Fanny, a kindergarten teacher, and Angela, a second grade teacher, recently decided to pair up their children for weekly reading buddy sessions. The children already were working together on a study of their new guinea pigs. The teachers asked me if I could give them some advice and I began looking through my files for an article that I wrote in 1996. I found it! Here it is.
The scene in the classroom would have made any teacher smile. Blanca and Ellen sat together in a corner, Dr. Seuss’s The Cat in the Hat between them, Blanca’s arm draped around Helen’s shoulder. Blanca, the second – grader, pointed to the words as she read aloud to Helen, the kindergartner. The older girl paused at the end of each sentence until the younger one chimed in with the missing rhyming word. Before long, Helen would be reading about that mischievous cat all by herself.
These children are participating in a popular program at my school, P.S. 321 in Brooklyn, New York. Our teachers and students refer to the project as “buddy classes”, and they’re taking place all over the school. The benefits are compelling. Younger children like Helen learn how to read, older children like Blanca practice their reading skills and take pride in passing them on, and teachers at both levels marvel at their students’ growing knowledge and confidence.
In our hectic days filled with required subjects, enrichment classes, outdoor playtime, and more, it can be difficult to fit in even one extra activity. But because the teachers in my school are so convinced of the positive effects on children’s learning and self-esteem, we take the time to make the program work. During lunch, before and after school, in car pools, and on the phone during evenings and weekends, we eke out the minutes to plan our weekly reading get-togethers.
Because classes and schedules vary, teachers organize the program in the way that best fits their needs. Some classes have an easygoing system in which one or both children bring a book to share. The students find a comfortable place and spend the 45-minute period reading. It isn’t unusual to see children stretched out on a rug, sitting together on a rocking chair or on a pillow in the hallway, or even finding a spot of privacy under a desk. Teachers walk around the room and make sure all is running smoothly.
Other classes may pair up on more ambitious projects. One kindergarten and fourth grade team is working on an alphabet study together. Having read and compared many different ABC books, they’re now creating their own alphabet books and cards and learning to sing “A You’re Adorable.” Some classes are reading and writing poetry. One year my kindergartners and Adele Schroeter’s fourth graders took part in a sea study. We read fiction and nonfiction books about the sea and marine animals, worked on small-group research projects and ended the year with a boat ride in Jamaica Bay led by five instructors from the New York Aquarium.
If you would like to create a buddy program, here are six steps to make your start-up easy:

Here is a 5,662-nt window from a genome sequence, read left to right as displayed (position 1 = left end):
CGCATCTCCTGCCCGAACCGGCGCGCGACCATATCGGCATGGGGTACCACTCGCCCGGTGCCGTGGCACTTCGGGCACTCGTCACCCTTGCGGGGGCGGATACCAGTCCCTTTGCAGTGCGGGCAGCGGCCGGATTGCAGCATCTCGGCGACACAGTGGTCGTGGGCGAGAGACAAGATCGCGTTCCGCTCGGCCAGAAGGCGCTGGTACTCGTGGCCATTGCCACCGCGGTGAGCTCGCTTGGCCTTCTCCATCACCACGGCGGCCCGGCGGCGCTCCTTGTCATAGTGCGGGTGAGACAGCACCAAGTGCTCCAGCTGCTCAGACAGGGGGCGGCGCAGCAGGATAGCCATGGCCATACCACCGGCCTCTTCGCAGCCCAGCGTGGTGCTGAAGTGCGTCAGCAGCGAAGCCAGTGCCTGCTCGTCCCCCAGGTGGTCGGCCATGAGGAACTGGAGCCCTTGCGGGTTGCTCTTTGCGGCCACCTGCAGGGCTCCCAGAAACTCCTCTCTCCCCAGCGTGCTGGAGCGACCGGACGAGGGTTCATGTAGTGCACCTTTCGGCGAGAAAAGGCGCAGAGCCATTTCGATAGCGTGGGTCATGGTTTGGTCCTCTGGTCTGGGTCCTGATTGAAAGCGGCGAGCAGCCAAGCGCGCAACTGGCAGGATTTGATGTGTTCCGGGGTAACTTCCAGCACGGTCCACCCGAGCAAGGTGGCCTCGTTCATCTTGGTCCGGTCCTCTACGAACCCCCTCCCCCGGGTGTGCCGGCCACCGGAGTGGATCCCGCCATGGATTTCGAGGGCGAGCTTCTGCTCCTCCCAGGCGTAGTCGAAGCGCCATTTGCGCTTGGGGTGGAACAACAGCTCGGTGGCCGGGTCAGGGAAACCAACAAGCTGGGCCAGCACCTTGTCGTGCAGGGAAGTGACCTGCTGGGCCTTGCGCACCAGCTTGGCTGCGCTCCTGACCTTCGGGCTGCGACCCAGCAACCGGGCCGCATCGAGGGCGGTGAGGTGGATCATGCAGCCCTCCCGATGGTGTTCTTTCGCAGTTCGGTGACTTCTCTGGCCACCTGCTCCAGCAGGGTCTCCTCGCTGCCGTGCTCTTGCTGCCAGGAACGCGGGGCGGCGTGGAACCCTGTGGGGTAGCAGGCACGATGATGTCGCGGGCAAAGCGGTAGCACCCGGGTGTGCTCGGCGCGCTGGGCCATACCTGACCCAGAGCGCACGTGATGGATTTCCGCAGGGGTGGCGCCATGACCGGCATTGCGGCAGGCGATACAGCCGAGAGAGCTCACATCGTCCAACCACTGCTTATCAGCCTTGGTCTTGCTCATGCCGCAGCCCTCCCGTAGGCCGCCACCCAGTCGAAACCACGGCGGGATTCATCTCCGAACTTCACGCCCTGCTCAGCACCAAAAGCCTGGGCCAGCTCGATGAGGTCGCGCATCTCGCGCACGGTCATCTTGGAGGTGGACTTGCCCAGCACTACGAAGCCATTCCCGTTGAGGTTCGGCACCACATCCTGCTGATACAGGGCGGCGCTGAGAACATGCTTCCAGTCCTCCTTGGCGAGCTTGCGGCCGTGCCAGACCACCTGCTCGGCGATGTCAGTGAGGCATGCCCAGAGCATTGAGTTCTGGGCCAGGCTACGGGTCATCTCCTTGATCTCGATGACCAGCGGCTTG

1. FIND AN INTERESTED COLLEAGUE. One unexpected bonus of this activity is that upper and lower grade teachers get to know each other and share ideas.
2. AGREE ON YOUR EXPECTATIONS. How much planning time are you willing to devote to the program? How frequently, and where, will your groups meet? Young children often feel more comfortable meeting in their own room, especially at the beginning of the school year. After a few weeks, some teachers split the groups in half. One group stays in the kindergarten class and the other meets in the upper-grade class. Twenty-five children in a room are a lot quieter than 50!
3. CREATE THE RIGHT PAIRS OR TRIADS OF STUDENTS. Most teachers take personalities and reading abilities into account when making this decision. Talk about your children together and think carefully about the match. Sometimes you’ll have to switch children around but it’s usually best to let them try to work out problems on their own first.
4. DECIDE HOW YOU WILL RUN THE SESSIONS. A typical get-together begins with a short meeting on the rug, often with the little ones singing on their buddies’ laps. The teachers might share a story or role-play a strategy in front of the group. Then the children go off in pairs to read together. About ten minutes before the end of the session, everyone gets together again to share something interesting that they’ve read and to sing a song. The classes may also take turns providing a snack for the session.
5. FIGURE OUT HOW THE CHILDREN WILL GET THEIR BOOKS. In my class, students chose one or two books they wanted their buddy to read to them and labeled the books with their names. A day or two before our meeting, a group of fourth graders picked up the books and brought them back to their classroom. The fourth graders read the books for homework and had time in their class to work on book-sharing strategies.
6. AFTER YOUR PROGRAM IS UP AND RUNNING, CONDISER EXPANDING IT. The opportunities for cooperative activities are limited only by your imagination and schedule. Classes can go on trips together or the children can tem up to create their own stories.
Any way you choose to implement your buddy program, this shared learning activity will provide an enriching experience for everyone involved. Your students will no doubt be the first to agree. When asked about the advantages of working with kindergarteners, one fourth grader in my school said, “We give them security and friendship.”
But perhaps a kindergartner summed up the program’s educational benefits best when he said, “They tell you stuff you never knew before.”